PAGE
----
Taking the new ABR remote exam? This ten-point checklist is for you.
Last updated: 04/21/21
Taking an exam from your room sounds straightforward, right? Well, hopefully. The American Board of Radiology (ABR) is moving its exams to remote format this cycle, including the Core Exam, Certifying Exam, and Interventional Radiology Exam. While you might know how to open a browser and answer multiple choice questions, making a checklist will help ensure that logistics don’t get in the way on exam day. The definitive guides to exam day are now released by the ABR, including: (1) Remote Exam Basics Guide and (2) Remote Core Exam Guide. We scoured this material from the ABR and gave them a call with clarifying questions to help you get a head start on forming your own checklist.
ABR Exam-Day Hotline: Call 520–519–2149 if your connection breaks during the exam. You’ll be entered into a queue when you call, but your time on the phone will be restored onto your exam.
ABR Remote Exam Checklist
- Select your exam room. Whether you’re taking the exam from home or the hospital, you’re required to be the only person in the room during the exam. Work in the room you’ve selected during 8am-5pm on a few days during the week and weekend, to make sure there aren’t strange issues with noise or temperature that you didn’t notice before. Note: Shared rooms are not allowed. If you’re booking a room or computer lab, make sure that nobody else is allowed to enter or disturb you during the full duration of your exam. If you feel the need to plan for an “Exam in Progress — Do Not Disturb” sign, you’re risking interruptions: choose a different room.
- Prepare your room to be video taped with a side-view webcam. Your built-in laptop webcam is not enough — as of 4/15/21, you’re now required to use a side-view webcam that’s compatible with the ports on your computer. For example, this webcam works with with this webcam desk mount and this USB port extension. If you have more recent Mac or Windows computer, you probably have USB-C, which means you should get a USB-to-USB-C adaptor. At the beginning of your exam, and possibly intermittently during the exam, you’ll be asked to perform a 360° room scan by lifting and rotating your webcam to capture the entire room. During the exam, you’ll be continuously monitored by your webcam. Whether in front of your computer or behind, make sure that any prohibited items are removed from the room before exam day. Forbidden items include: cell phone, books, notes, watch, other people in the room, recording devices other than your exam webcam, calculator, headset.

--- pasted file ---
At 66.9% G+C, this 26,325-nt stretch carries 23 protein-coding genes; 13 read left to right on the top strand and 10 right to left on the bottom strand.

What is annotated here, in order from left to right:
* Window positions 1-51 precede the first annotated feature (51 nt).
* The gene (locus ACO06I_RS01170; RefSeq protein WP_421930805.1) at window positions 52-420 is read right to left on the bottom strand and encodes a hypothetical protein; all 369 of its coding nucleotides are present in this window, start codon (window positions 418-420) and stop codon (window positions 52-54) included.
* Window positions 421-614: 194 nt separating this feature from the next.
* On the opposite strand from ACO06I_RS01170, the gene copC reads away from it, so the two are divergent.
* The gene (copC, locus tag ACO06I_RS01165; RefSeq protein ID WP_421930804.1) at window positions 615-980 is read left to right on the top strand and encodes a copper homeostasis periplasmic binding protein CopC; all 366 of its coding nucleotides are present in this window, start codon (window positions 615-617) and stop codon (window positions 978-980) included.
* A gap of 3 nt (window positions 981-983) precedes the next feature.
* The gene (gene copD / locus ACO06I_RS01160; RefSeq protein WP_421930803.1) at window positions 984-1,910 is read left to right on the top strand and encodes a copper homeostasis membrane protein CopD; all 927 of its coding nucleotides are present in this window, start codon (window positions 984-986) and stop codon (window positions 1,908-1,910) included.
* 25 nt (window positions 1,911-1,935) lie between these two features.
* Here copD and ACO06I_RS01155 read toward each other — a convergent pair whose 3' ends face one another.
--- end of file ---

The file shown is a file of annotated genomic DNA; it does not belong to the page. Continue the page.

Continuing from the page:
- Get your 8.5" x 11" whiteboard ready. The ABR has officially approved this option. Select an 8.5" x 11" dry erase whiteboard that works for you. Try fine tip markers so that you can write clearly as needed, and add an eraser. Residents have reported the physical whiteboard is useful. You will not be allowed to use scrap paper. The virtual whiteboard they provide might be glitchy (just a text field you’re allowed to type into) — the physical whiteboard won’t accidentally delete your notes. Practice with your whiteboard and markers well ahead of time.
- Bring your identification. You’ll present your ID to the webcam. The ABR requires one of these forms of ID: drivers license, state-issued ID card, valid passport or passport card. Military ID is not acceptable.
5. Run the Proctorio practice exam on your exam-day computer. Here are the instructions to get started. Running the practice exam on your game-day computer is absolutely essential because it serves as a technical check of your hardware and software. Either laptops or desktops are fine, but iPads are not allowed. The minimum screen is 13" with 1080p resolution. Your computer needs microphone and speakers. Check your screen resolution. Make sure that you can view all of the images in the ABR Monitor Performance Self-Check.
6. Get a backup computer that has equal specs. This is your big day. If your computer freezes up or calls it quits, you don’t want that to affect you one bit. Figure out how to borrow a backup computer for exam day without shelling out a fortune for another computer. Make sure the backup computer actually works, and also has a webcam and microphone; otherwise it’s useless.
7. Install Google Chrome and the Proctorio Chrome Extension. The ABR requires that you use the latest version of Google Chrome. If you already have Google Chrome installed, check that you have the latest version. After that, install the Proctorio Chrome Extension, which will be used to monitor you during the exam.
8. Run an internet speed test on your computers, from inside your study room. Use the Google speed test. Make sure your download speed is at least 5Mbps, and your upload speed is at least 1 Mbps. As an added level of comfort, make sure you’re comfortably streaming video, viewing images on Radiopaedia, or taking a Zoom call. You’ll want to test your exam-day computer in your exam-day test room, because WiFi is strongly location dependent. If you know your internet connection is spotty, either get a second backup internet service provider for the month, or rethink your location.
9. Disable your ad blocker for the exam. Ad blockers like the outstanding UBlock Origin extension for Chrome are great for radiology because they remove distracting banner ads on reference sites, but they might interfere with the code implemented by the ABR.
10. Bring caffeine and a snack. The ABR has officially approved drinks and snacks for the remote exam. Core Physics Review instructor Ram Srinivasan recommends this combination to all of his residents prepping for the Core Exam to help keep their focus throughout the exam. Srinivasan himself used diet Coke from a twist-top bottle and trail mix during all three of his ABR exams — Core, Certifying, and NeuroCAQ.
— Orbit Staff